Be a Leaf on a Tree

Photo courtesy of Brandon Holmes – Dreamstime Stock Photos

I recently went to see Gyles Brandreth doing his show ‘Looking for Happiness’ in Edinburgh. Being a happiness coach and enthusiast, it was an obvious choice, and I enjoy his wry humour, often at his own expense. We trusted him to be kind and polite, so we chose to risk sitting on the front row, generally a dangerous choice if you go and see a comedian as you often get picked on, sometimes with humiliating consequences!

One of us lived to regret that, as she was invited on stage to lead the audience in the Hoky Koky. Not too challenging you might think, but Amanda has never once stepped foot on a dance floor in all the years I have known her. She confessed afterwards that she had no idea how to do the Hoky Koky, and the video I took of her reveals that pretty clearly.

Apart from the hilarity we enjoyed at Amanda’s expense, the show was entertaining and thought provoking. As someone who has read a fair amount about the science of happiness, I was intriguing to hear what he had to say on the subject.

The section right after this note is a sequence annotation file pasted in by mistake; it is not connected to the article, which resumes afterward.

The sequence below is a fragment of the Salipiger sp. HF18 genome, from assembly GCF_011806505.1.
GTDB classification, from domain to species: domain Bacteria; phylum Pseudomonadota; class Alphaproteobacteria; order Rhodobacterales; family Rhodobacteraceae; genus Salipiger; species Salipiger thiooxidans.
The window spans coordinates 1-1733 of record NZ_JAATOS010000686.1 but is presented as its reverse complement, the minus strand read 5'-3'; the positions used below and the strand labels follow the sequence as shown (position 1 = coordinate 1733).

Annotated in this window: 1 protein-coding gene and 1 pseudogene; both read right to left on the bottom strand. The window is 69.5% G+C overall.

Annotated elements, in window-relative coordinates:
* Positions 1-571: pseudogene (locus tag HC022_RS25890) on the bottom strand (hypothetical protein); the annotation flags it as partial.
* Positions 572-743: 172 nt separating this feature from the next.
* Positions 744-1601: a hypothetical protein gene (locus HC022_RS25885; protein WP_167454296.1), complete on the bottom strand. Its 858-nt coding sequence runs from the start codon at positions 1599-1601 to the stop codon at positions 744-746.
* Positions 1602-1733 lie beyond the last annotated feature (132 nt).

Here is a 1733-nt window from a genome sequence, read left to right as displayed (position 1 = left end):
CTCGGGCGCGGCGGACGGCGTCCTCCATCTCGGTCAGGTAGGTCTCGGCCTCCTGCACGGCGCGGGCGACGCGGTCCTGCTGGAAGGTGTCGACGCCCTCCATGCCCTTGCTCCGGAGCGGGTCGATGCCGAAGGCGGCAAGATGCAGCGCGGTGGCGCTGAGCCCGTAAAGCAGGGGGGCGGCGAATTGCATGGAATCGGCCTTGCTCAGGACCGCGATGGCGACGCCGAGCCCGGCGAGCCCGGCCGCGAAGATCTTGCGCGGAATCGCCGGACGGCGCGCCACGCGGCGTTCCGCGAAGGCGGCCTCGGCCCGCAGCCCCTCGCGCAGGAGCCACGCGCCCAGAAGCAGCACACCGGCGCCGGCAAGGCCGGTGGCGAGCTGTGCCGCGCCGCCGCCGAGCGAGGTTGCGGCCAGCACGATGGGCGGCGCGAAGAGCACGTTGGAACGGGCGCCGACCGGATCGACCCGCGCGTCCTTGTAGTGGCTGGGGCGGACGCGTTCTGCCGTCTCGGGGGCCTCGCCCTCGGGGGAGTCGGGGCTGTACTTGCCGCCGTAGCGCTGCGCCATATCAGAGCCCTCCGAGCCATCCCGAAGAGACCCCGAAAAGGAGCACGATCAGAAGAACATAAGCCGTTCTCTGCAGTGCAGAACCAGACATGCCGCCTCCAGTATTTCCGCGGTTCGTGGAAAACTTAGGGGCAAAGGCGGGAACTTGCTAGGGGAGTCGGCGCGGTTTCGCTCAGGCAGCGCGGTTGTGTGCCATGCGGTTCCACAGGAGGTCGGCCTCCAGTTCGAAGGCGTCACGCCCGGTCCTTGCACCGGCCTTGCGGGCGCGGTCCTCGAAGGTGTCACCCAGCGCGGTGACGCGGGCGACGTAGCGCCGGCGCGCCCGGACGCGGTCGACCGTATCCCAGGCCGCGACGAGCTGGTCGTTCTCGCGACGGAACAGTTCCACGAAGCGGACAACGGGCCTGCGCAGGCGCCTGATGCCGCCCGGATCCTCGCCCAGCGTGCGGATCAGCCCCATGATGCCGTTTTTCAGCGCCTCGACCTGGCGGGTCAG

My favourite tip from his show is the title of this article – Be a leaf on a tree. It is a lyrical and evocative way of summing up the benefits of community.

Being individual and existing in the world as a unique entity with the freedom to go your own way through life is important for us. At the same time it is well established from research into happiness that connection to other people is central to our emotional health and well-being.  That connection could be accessed through any number of relationships or communities – with our families, friends, colleagues, clubs, sport teams, or religious groups.

If we liken those connections to the trunk, branches and twigs of a tree, we can see how the leaf can exist individually whilst being dependent on other parts of the tree for the necessary strength, support, and security and nurturing to flourish in the world. Without being part of something bigger it will quite quickly wither and die.

Happiness is affected by our connections with others, and our happiness affects our connections to others – it is a circular process. People who have the most social connections are generally happiest and those who have the fewest are the least happy. And the happier a person is, the more likely they are to have a large circle of friends, a romantic partner, be satisfied with their family life and social activities and receive emotional and tangible support from friends and colleagues.

Why not take stock of the connections in your life. Think how you can become more involved, more connected, and as a result nourish yourself, gain greater support and security, and feel happier.  And ask yourself – if not now, when?